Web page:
I am a freelance writer and photographer from Sydney who has now had five books published on fishing. I also write for the Fishing Monthly Group and Australian Fishing Network.
I also like to travel and experience new things to do.
Published July 3rd 2015
This is a lovely, lovely & wonderful part of Australia
My dad's side of the family all came from various parts of WA. All the way from Esperance in the south to Marble Bar in the north-east, and when my wife Leanne surprised me for my 60th birthday with a two week trip to the Kimberley - I couldn't wait for May 2015 to come around.
Even though I had gone over and over the booklet and map we were supplied by Outback Spirit Tours, I still had no idea of what beauty there was to be found travelling in this remote part of Western Australia. I just imagined that it was red dirt and rocks, driving on corrugations for hours on end, more red dirt and dust, very hot during the day and very cold at night with a few green areas thrown in.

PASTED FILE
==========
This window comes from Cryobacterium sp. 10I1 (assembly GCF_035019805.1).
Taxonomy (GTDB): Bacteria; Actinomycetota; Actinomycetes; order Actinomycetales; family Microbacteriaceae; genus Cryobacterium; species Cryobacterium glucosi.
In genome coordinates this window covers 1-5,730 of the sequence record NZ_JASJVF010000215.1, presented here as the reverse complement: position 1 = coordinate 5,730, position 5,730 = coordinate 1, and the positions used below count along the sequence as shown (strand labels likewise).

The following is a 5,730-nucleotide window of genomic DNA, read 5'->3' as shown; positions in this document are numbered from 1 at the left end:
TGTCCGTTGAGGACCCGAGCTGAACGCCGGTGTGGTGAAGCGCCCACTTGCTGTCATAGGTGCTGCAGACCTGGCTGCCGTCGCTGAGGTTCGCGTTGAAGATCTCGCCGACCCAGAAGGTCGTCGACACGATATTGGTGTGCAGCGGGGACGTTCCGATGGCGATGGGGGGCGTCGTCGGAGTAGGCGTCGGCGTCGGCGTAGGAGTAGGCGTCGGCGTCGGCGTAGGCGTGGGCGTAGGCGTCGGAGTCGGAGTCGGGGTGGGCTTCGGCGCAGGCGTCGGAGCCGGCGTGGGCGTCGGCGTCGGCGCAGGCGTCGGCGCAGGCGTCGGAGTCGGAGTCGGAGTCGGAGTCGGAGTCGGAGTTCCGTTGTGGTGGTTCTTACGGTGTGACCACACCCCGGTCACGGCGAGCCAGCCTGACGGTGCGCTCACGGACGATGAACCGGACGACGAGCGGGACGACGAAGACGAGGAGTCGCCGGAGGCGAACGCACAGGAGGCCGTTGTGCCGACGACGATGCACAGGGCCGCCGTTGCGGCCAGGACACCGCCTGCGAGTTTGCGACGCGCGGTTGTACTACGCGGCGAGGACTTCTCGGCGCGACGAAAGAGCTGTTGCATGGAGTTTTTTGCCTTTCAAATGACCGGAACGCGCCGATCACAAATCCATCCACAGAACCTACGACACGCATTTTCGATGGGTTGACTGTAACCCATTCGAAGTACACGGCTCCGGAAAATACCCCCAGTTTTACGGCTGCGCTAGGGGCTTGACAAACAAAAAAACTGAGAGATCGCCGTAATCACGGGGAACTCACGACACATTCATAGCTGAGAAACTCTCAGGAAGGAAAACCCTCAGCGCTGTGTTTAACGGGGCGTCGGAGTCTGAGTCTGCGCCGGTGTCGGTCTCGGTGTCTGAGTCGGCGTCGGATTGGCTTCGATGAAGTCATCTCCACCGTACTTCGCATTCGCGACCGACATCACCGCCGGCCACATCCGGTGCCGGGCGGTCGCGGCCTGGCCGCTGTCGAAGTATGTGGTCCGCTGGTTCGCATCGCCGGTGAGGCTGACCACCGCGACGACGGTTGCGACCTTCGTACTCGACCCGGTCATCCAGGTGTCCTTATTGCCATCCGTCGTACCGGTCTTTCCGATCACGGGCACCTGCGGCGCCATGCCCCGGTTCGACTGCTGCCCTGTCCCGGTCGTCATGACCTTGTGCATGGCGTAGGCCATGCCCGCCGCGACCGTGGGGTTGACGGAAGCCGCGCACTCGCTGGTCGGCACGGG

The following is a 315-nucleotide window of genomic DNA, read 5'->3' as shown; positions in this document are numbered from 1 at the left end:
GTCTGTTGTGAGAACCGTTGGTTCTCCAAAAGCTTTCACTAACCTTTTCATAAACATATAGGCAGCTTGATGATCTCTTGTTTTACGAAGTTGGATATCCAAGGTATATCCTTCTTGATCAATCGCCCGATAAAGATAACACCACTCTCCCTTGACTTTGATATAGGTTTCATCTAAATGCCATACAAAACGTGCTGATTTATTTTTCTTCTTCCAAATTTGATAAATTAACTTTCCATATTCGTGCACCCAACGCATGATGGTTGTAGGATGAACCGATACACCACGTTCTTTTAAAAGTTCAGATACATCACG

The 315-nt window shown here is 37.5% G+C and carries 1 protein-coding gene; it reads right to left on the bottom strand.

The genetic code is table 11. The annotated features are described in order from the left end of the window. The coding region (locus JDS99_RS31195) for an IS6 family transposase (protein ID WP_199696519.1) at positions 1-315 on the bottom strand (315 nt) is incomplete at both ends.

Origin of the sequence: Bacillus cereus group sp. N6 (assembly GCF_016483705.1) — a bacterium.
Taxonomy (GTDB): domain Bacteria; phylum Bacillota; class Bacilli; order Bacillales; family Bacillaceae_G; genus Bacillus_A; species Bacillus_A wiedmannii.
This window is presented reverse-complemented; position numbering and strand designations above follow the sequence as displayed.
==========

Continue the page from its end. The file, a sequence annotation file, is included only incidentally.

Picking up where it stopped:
Really, I didn't know what to expect!
This special part of Australia is not for everyone, but anyone who has a bit of an adventurous side to them and doesn't mind travelling - this would be the place you should put on your bucket list.
Over the two weeks that we were in the Kimberley, we travelled just over 4,200 kilometres and went through approximately 25 different towns or stations, crossed approximately 41 creeks, rivers or water crossings (some had no water in them) and I took over 3000 digital photos and 20 videos.
So rather than give you a boring blow by blow, picture by picture account of our magnificent time touring the Kimberley in our 5-star All Terrain Mercedes Benz tour vehicle.